I knew what he meant, and I simply replied, "No, I'm just a Teri."

There's not a lot of room in the wings, and a friend standing nearby giggled a little when she heard that. Well, this made him curious. Why was I there then? How did I get involved? I told him that I was the opera company's newest board member and he inquired politely about the responsibilities. I was rather please about the direction of the conversation, considering how it started!

As childfree women and men, I suspect we have a lot more time to volunteer in such capacities. We are not all driven career women. We are not even really purple, we are all the colors of the rainbow. It felt good to be in the company of those who know me, my status and appreciate me. I think I will be with this group for a long, long time. They are already becoming like a second family to me.

Purple WomenTM, do you volunteer your free time? What are your causes? How is your social life? What mark will you leave in your community?

Flickr photo courtesy of
aussieSkiBum (cc)
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Shannon said...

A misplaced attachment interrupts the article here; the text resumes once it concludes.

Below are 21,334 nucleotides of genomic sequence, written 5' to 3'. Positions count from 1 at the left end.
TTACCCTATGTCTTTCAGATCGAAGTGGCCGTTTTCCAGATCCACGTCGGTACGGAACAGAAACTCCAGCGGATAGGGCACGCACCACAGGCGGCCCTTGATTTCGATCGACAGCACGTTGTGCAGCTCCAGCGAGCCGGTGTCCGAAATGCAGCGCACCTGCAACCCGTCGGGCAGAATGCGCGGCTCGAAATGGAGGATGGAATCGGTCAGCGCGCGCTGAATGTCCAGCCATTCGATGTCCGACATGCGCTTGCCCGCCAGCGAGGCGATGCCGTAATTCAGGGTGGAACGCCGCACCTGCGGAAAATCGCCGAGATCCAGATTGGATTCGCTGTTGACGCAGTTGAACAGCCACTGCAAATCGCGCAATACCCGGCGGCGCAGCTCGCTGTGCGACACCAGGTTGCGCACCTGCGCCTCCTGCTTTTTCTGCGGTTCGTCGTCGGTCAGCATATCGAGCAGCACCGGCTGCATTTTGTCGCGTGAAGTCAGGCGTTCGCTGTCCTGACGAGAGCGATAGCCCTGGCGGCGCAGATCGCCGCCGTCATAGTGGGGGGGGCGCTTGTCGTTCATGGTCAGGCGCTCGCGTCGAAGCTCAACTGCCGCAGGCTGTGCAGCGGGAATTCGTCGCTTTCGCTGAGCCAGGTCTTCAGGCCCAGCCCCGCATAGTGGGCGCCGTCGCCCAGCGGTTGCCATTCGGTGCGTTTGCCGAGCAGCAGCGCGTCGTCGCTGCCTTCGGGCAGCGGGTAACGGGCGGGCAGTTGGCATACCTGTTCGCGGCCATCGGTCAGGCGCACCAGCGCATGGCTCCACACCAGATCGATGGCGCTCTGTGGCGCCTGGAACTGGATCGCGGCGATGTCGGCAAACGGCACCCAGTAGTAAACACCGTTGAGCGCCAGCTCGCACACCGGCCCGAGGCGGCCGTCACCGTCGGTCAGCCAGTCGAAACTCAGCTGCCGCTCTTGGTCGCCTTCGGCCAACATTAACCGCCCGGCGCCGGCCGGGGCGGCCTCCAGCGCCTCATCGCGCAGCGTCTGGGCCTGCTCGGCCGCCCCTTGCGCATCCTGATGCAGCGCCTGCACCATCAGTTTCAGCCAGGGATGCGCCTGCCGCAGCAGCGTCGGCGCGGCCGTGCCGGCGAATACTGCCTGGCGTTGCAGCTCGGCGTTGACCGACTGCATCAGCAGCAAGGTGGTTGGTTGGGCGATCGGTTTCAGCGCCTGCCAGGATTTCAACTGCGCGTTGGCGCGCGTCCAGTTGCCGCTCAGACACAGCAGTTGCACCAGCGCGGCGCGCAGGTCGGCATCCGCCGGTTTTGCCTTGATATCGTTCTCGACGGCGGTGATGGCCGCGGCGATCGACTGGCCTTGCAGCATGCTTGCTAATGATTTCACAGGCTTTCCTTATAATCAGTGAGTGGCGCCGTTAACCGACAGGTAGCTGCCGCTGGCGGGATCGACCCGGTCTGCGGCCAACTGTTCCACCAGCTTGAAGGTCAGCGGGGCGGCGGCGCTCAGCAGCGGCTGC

I think that volunteering is in the top five things I enjoy most about being childfree. We live in a small community and volunteering here is beyond rewarding. My husband is on the volunteer Fire Department, and is currently taking classes so he can join the volunteer Rescue Squad. I volunteer with the Fire Department's Auxiliary, and with the Ladie's Aid in town. We visit nursing homes, and deliver meals on wheels, as well as do visits for those who are sick or homebound. We also volunteer for Chamber of Commerce events as we are members with our small business, and volunteer to help out within our industry to promote and educate people about our product! This helps us to be involved with the community and is how we network and socialize with the people we live and work with. I wouldn't have it any other way.